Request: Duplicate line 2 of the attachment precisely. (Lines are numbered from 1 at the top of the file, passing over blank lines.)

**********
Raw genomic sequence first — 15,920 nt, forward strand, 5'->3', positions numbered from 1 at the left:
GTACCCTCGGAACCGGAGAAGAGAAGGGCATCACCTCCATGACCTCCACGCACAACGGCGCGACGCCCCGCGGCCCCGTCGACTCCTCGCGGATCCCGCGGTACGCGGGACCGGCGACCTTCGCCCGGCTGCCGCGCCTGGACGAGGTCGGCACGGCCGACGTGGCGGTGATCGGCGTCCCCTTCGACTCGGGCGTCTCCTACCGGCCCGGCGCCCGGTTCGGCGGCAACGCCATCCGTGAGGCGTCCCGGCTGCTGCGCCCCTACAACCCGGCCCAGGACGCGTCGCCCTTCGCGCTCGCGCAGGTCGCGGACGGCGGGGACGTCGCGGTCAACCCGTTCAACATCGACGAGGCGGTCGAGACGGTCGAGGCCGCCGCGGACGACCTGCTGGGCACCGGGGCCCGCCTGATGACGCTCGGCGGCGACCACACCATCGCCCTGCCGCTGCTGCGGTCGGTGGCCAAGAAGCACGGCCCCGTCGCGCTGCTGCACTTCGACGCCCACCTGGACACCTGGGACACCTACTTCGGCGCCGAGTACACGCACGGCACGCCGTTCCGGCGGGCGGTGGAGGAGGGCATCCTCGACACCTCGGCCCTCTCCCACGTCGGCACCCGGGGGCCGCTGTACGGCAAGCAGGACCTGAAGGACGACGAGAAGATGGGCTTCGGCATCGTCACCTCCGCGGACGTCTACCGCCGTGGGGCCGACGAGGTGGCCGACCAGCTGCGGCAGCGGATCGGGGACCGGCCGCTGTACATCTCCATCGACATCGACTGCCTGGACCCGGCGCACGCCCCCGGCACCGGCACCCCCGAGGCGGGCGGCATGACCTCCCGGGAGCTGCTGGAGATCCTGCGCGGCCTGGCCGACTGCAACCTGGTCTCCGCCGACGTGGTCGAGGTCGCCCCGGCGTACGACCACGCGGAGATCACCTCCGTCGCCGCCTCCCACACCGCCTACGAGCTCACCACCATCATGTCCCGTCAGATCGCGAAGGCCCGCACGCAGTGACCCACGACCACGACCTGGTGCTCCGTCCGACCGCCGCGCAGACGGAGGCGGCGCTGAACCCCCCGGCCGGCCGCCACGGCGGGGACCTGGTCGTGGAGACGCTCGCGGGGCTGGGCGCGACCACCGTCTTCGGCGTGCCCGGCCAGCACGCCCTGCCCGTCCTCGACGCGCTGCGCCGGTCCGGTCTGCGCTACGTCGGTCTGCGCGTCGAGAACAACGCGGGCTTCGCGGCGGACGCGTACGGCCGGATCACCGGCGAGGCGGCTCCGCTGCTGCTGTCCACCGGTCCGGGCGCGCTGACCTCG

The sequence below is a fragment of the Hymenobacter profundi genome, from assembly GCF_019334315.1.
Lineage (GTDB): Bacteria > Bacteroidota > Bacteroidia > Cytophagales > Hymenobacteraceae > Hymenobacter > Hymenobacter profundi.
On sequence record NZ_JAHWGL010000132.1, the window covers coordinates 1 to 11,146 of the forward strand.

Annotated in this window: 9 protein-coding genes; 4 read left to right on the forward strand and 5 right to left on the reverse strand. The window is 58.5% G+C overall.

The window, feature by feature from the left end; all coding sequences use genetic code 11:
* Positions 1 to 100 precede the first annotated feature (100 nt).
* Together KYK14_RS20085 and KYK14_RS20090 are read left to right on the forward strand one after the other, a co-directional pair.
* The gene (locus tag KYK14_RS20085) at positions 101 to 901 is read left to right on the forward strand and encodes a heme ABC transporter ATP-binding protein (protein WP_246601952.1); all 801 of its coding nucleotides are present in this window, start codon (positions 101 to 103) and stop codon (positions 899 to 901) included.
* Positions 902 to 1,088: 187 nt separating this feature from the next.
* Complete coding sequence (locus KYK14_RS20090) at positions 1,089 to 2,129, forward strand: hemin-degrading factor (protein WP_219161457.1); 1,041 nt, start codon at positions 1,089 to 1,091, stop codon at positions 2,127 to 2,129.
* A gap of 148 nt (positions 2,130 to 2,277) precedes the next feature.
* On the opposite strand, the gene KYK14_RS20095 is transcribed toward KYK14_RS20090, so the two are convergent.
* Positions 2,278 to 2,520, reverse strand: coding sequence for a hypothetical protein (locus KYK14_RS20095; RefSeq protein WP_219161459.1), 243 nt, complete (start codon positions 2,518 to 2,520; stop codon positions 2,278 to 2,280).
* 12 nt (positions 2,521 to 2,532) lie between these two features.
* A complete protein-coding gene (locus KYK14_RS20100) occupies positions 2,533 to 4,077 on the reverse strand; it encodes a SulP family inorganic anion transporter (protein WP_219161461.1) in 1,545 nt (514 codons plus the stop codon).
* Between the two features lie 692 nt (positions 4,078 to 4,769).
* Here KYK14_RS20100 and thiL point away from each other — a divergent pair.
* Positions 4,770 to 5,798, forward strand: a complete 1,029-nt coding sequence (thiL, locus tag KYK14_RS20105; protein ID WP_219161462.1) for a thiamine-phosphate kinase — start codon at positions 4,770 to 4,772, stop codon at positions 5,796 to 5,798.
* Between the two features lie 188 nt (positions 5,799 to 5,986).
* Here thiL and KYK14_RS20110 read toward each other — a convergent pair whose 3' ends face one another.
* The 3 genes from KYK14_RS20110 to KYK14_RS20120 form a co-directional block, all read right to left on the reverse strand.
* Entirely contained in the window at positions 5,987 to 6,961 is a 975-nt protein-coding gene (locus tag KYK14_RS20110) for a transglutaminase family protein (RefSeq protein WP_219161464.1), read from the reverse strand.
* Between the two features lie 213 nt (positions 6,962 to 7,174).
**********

GTACCCTCGGAACCGGAGAAGAGAAGGGCATCACCTCCATGACCTCCACGCACAACGGCGCGACGCCCCGCGGCCCCGTCGACTCCTCGCGGATCCCGCGGTACGCGGGACCGGCGACCTTCGCCCGGCTGCCGCGCCTGGACGAGGTCGGCACGGCCGACGTGGCGGTGATCGGCGTCCCCTTCGACTCGGGCGTCTCCTACCGGCCCGGCGCCCGGTTCGGCGGCAACGCCATCCGTGAGGCGTCCCGGCTGCTGCGCCCCTACAACCCGGCCCAGGACGCGTCGCCCTTCGCGCTCGCGCAGGTCGCGGACGGCGGGGACGTCGCGGTCAACCCGTTCAACATCGACGAGGCGGTCGAGACGGTCGAGGCCGCCGCGGACGACCTGCTGGGCACCGGGGCCCGCCTGATGACGCTCGGCGGCGACCACACCATCGCCCTGCCGCTGCTGCGGTCGGTGGCCAAGAAGCACGGCCCCGTCGCGCTGCTGCACTTCGACGCCCACCTGGACACCTGGGACACCTACTTCGGCGCCGAGTACACGCACGGCACGCCGTTCCGGCGGGCGGTGGAGGAGGGCATCCTCGACACCTCGGCCCTCTCCCACGTCGGCACCCGGGGGCCGCTGTACGGCAAGCAGGACCTGAAGGACGACGAGAAGATGGGCTTCGGCATCGTCACCTCCGCGGACGTCTACCGCCGTGGGGCCGACGAGGTGGCCGACCAGCTGCGGCAGCGGATCGGGGACCGGCCGCTGTACATCTCCATCGACATCGACTGCCTGGACCCGGCGCACGCCCCCGGCACCGGCACCCCCGAGGCGGGCGGCATGACCTCCCGGGAGCTGCTGGAGATCCTGCGCGGCCTGGCCGACTGCAACCTGGTCTCCGCCGACGTGGTCGAGGTCGCCCCGGCGTACGACCACGCGGAGATCACCTCCGTCGCCGCCTCCCACACCGCCTACGAGCTCACCACCATCATGTCCCGTCAGATCGCGAAGGCCCGCACGCAGTGACCCACGACCACGACCTGGTGCTCCGTCCGACCGCCGCGCAGACGGAGGCGGCGCTGAACCCCCCGGCCGGCCGCCACGGCGGGGACCTGGTCGTGGAGACGCTCGCGGGGCTGGGCGCGACCACCGTCTTCGGCGTGCCCGGCCAGCACGCCCTGCCCGTCCTCGACGCGCTGCGCCGGTCCGGTCTGCGCTACGTCGGTCTGCGCGTCGAGAACAACGCGGGCTTCGCGGCGGACGCGTACGGCCGGATCACCGGCGAGGCGGCTCCGCTGCTGCTGTCCACCGGTCCGGGCGCGCTGACCTCG